Home: Guide 2 Genealogy

Genealogy Articles

Basics
 What Is Genealogy
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 How Far Can You Go?

Fun Activities
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 Cite Your Sources
 Historical Context
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Guide 2 Genealogy   >   Cite Your Sources

 

Cite Your Sources


In the academic world, authors of published papers are always very careful to cite their sources. Some people think that this is only to give credit where credit is due, and while it is true that is a reason, that is far from the only reason. The main reason is to aid people (both the author himself, perhaps years later, and other researchers) to locate the source material

Likewise, as a genealogical researcher, even if you never intend to publish the results of your research, you too should always cite your sources. This gives you, and anybody else who may follow-up on your research, the best possible chance of locating that source again at a later time. You never know when you might need to go back to a source, or want to recheck conflicting information that may crop up.

Another reason to keep research logs and to cite your sources is that life may give you only a few windows of opportunity to trace your family tree. You might have to put away your genealogy hobby for months, or even years, at a time, and when you come back to this puzzle, it is nice not to have to start from scratch all over again. Completed research logs with your sources fully cited on your paper forms or in your computer files, will allow you to pick up where you left off.

Whether you use paper forms (ancestor charts and family group sheets) or a computer and a genealogy program, citing your sources is essential. Your citations should record where you found each piece of information about each person. Genealogy software will nearly always provide the option to attach one or more images to each source citation, as well as a field to type in (transcribe) all or part of the original source. You should type the person's name exactly as it was spelled in that source, and as well as including details such details as that source's condition when you looked at it or whether the author is prone to err.

Another idea is to buy special books that are designed to help your keep better source records. You will find that these books can make excellent travel tools when you are on the road doing genealogy research. Although, they may not sound like very exciting travel companions, you will appreciate them when you are standing in the family cemetery plot in Great Smoky Mountains National Park, worrying about bears, ticks, and chiggers and trying to remember what pieces of information to record. In other words, you can use these books as a checklist to determine what source details to record on your research log and copies.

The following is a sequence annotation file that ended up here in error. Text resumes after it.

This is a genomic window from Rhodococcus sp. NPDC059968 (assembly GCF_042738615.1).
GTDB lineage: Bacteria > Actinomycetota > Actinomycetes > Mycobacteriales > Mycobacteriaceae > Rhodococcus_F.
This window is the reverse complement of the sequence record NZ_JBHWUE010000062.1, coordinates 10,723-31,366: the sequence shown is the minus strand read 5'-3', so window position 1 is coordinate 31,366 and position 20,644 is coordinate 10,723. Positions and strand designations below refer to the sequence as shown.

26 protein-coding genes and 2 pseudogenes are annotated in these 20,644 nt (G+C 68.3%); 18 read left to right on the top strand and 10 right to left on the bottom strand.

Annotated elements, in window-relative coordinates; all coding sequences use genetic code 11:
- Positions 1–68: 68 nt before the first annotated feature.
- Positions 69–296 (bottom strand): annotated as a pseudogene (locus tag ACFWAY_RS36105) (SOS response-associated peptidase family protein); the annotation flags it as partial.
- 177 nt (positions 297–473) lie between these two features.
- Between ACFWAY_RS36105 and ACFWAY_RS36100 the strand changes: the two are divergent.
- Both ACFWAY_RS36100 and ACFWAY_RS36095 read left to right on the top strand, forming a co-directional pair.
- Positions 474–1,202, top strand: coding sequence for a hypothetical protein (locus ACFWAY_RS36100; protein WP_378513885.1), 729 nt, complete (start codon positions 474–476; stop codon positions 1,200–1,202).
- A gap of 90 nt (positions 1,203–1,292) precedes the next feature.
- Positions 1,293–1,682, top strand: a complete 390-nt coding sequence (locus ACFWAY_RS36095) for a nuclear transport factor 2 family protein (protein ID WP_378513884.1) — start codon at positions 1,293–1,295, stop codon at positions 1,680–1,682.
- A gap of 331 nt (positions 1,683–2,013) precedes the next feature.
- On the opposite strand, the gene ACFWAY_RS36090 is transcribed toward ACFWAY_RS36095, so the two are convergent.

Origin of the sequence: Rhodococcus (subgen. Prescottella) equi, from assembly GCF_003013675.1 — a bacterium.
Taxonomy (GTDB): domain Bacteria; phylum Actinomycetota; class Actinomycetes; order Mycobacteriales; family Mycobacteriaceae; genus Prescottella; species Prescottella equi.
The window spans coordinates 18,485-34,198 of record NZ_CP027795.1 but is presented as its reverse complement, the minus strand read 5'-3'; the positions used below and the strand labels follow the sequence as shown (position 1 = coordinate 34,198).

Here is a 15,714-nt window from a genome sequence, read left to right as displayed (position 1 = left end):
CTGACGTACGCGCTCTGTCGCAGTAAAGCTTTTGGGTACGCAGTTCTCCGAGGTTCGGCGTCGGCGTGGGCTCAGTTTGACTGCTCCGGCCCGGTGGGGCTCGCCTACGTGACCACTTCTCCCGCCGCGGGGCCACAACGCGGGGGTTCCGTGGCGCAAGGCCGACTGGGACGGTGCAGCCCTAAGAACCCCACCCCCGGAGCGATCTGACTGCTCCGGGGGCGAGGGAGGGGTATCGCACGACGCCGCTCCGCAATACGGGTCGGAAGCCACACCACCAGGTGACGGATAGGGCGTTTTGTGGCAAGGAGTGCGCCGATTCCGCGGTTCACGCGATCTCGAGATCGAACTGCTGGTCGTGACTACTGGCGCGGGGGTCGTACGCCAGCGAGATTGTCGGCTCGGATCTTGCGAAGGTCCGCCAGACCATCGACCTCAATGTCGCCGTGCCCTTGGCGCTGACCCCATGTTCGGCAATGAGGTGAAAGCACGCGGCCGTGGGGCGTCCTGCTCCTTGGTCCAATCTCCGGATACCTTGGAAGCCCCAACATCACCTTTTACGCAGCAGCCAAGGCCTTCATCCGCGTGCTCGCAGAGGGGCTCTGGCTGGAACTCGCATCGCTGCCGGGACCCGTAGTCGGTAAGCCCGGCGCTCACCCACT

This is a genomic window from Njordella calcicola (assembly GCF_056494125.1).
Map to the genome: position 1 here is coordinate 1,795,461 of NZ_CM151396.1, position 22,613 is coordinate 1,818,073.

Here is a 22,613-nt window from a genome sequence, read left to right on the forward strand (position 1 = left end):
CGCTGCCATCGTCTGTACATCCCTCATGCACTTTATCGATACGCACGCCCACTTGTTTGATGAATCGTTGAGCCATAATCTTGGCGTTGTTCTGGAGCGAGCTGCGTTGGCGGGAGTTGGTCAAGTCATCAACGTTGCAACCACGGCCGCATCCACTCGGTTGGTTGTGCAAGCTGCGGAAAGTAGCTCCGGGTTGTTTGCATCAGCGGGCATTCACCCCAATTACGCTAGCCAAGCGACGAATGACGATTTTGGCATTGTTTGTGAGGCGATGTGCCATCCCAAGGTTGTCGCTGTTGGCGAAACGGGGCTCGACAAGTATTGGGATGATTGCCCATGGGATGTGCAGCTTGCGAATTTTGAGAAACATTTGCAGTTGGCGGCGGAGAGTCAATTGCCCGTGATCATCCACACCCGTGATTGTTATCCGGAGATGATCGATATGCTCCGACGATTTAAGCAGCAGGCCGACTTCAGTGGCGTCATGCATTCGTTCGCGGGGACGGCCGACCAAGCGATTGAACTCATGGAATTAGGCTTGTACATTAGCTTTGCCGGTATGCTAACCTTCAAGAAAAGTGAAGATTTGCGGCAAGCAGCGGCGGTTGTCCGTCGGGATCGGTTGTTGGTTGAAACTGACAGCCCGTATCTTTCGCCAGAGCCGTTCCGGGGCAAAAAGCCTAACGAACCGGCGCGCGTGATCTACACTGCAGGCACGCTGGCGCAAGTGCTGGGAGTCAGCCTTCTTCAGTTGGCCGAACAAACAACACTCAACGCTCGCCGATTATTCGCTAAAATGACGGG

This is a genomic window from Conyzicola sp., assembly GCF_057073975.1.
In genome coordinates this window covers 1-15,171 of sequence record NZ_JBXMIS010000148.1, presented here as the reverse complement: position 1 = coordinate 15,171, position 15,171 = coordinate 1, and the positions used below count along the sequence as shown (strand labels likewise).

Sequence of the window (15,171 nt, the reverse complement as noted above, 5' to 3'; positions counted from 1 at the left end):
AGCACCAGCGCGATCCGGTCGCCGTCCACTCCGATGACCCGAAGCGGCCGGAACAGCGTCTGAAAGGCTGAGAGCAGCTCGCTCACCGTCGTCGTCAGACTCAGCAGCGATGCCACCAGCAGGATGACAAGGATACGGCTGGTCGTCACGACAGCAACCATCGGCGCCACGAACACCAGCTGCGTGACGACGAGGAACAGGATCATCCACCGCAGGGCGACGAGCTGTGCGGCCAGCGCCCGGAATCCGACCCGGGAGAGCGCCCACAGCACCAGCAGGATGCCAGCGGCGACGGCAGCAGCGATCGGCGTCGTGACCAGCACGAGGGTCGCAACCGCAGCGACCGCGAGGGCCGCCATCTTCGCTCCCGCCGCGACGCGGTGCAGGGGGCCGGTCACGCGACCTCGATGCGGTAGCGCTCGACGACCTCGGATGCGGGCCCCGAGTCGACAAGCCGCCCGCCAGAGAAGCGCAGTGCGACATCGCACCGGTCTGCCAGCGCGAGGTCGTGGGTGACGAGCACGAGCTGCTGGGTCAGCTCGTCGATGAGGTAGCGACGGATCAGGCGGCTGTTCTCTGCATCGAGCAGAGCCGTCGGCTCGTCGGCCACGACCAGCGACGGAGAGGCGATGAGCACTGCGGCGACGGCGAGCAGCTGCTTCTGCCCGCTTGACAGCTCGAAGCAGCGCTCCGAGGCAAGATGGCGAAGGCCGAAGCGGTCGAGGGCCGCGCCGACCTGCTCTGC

Here is a list of the types of source information that you should aim to record:-
  1. Author:

    • Who was interviewed.
    • Who wrote the book.

  2. Title:

    • Title of the book, manuscript, census record, etc.
    • Title of an article, followed by the title of the periodical it is in.

  3. Publication information:

    • Place of publication, name of the publisher, and date of publication or copyright of the book, written in parentheses as (Place: Publisher, Date).
    • Volume, issue, and page numbers of the periodical.
    • Film and item number for a microfilm, plus the above information about the original if known, written in parentheses as (Author, Tide, Publication information).

  4. Where you found it (and where it is normally kept, if different):

    • Repository (such as the Library of Congress or the DAR Library in Washington, D.C.).
    • Cemetery name and location.
    • Web site name and URL (if you are quoting a Web page at that Web site).

  5. Details:

    • Specific page number the information was found on in a book.
    • Entry number and date recorded for a marriage record.
    • Date you found the gravestone, who transcribed the information, and took the picture.
Before you set foot in a cemetery, before you open a book at the library, and before you begin interviewing relatives, make it a habit to always write down source details in your research log. Once you get involved in the hunt, it can be very hard to slow down and go back to record your source details. So, first locate the source, then cite the source, and only then search the source. When you have finished searching and making copies, go back to your research log and double check to make absolutely certain that you have recorded all the information pertinent to that source (and don't forget to record your source details on your copies of documents, too).


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